Cloud doctors, DevOps and unconferences: Pass the Vicodin
Get past annoying 'unpanel' tweeters and they're actually quite useful
Storagebod At the recent London CloudCamp - "an unconference where early adopters of Cloud Computing technologies exchange ideas" - there was a lot of discussion about DevOps on the UnPanel. As the discussion went on, I was expecting the stage to be stormed by some of the older members in the audience. Certainly some of the tweets and the back-channel conversations which were going on were expressing some incredulity at some of the statements from the panel.
Then over beer and pizza, there were a few conversations about the subject and I had a great chat with Florian Otel , who for a man who tries to position HP as a cloud company is actually a reasonable and sane guy (he does have the slightly morose Scandinavian thing down pat but that might just be because he works for HP). The conversation batted around the subject a bit until I hit on an analogy for DevOps that I liked. And although it doesn’t quite work, I can use it as the basis for an illustration.
Firstly, I am not anti-DevOps at all. The whole DevOps movement reminds me of when I was fresh-faced mainframe developer - and we were expected to know an awful lot about our environment and infrastructure. We also tended to interact and configure our infrastructure with code; EXITS of many forms were part of our life.
DevOps, however, is never going to kill the IT department (note: when did the IT department become exclusively linked with IT operations?) and you are always going to have specialists who are required to make and fix things.
So here goes: it is a very simple process to instantiate a human being really. The inputs are well known and it’s a repeatable process. This rather simple process, however it instantiates a rather complicated bag of blood with parts that are not properly fail-proofed and are often irreplaceable, running several processes which can go wrong in many ways.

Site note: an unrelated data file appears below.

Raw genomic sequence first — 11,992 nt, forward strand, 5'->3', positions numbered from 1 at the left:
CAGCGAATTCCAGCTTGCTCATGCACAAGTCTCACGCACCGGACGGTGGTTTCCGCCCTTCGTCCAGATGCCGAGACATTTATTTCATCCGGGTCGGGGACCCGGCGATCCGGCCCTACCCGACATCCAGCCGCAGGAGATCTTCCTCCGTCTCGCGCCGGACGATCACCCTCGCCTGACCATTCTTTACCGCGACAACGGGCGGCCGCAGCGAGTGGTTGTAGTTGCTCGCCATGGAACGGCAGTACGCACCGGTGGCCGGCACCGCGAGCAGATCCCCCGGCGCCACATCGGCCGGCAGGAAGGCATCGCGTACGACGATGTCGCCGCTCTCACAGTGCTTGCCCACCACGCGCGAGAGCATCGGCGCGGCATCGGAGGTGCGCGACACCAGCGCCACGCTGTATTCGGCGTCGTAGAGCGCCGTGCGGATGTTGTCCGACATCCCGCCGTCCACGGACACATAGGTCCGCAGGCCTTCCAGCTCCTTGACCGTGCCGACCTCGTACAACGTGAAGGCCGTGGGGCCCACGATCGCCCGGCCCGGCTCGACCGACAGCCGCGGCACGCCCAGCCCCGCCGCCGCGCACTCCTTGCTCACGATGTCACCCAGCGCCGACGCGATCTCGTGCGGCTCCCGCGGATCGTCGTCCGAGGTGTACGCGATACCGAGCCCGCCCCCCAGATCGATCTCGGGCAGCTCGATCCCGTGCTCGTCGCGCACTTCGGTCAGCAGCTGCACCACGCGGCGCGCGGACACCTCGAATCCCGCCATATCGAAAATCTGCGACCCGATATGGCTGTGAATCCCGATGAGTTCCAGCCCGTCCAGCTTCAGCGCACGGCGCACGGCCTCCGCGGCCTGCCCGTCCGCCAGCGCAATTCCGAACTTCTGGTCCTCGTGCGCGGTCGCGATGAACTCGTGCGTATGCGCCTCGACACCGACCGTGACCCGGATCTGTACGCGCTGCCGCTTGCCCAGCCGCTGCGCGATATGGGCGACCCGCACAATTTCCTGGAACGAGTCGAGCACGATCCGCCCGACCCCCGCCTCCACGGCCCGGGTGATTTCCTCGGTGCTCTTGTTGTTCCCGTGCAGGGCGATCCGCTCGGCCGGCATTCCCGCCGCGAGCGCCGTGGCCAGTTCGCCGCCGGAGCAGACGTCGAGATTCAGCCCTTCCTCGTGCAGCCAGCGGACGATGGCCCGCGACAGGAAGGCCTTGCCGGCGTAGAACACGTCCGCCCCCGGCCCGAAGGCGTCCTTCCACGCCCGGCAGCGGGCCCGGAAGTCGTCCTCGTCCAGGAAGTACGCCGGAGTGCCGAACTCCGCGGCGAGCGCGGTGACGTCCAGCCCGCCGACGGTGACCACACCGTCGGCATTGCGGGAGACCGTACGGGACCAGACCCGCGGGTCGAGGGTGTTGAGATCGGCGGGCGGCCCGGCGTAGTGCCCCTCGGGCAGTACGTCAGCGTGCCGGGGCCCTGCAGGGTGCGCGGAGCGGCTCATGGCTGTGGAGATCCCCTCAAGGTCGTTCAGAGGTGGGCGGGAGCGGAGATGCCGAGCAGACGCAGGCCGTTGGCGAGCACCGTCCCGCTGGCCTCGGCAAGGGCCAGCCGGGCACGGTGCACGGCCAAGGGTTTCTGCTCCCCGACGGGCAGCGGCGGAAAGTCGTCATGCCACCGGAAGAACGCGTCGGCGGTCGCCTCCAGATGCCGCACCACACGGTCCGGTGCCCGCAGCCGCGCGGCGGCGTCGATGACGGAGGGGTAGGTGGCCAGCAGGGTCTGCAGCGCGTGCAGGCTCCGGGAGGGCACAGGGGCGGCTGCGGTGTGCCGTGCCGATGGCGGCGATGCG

When one of these processes or parts goes wrong, often the first port of call is your GP. The generalist physician will poke and prod and ask questions, and, if they're good, the GP will listen and treat the person as a person. They can fix many of the well-known bugs easily and you go away happy and cured. But most GPs actually have only a rather superficial knowledge of everything that could go wrong; this is fine, as many problems are rather trivial. It is important, however, that the GP knows the limits of his or her knowledge and knows when to send the patient to a specialist.
The specialist is a rather different beast; what they generally see is a component that needs fixing. They often have a lousy bedside manner and will do drastic things to get things working again. They know their domain really well and you really wouldn’t want to be without them. However to be honest, are they a really good investment? If a GP can treat 80 per cent of the cases that they are faced with, why bother with the specialists? Because having people drop dead for something that could be treated is not especially acceptable.
As Cloud and Dynamic Infrastructures make it easier to throw up new systems that have complicated interactions with other systems, unforeseeable consequences may become more frequent. And while your GP might be able to fix 80 per cent of the problems with a magic pill or tweak here or there ... when your system is about to collapse in a heap, you might be quite thankful that you still have your component specialists who make it work again.
OK, they might work for your service provider, but the IT ops guys aren’t going away. In fact, DevOps have taken away a lot of the drudgery of the Ops role. And when the phone rings, we know it is going to be something interesting and not just an ingrown toenail.
Of course the really good specialist also knows when the problem presented is not their speciality and passes it on. And of course, then there is the IT diagnostician: I'm not pointing fingers but they are grumpy Vicodin addicts and really not very nice. ®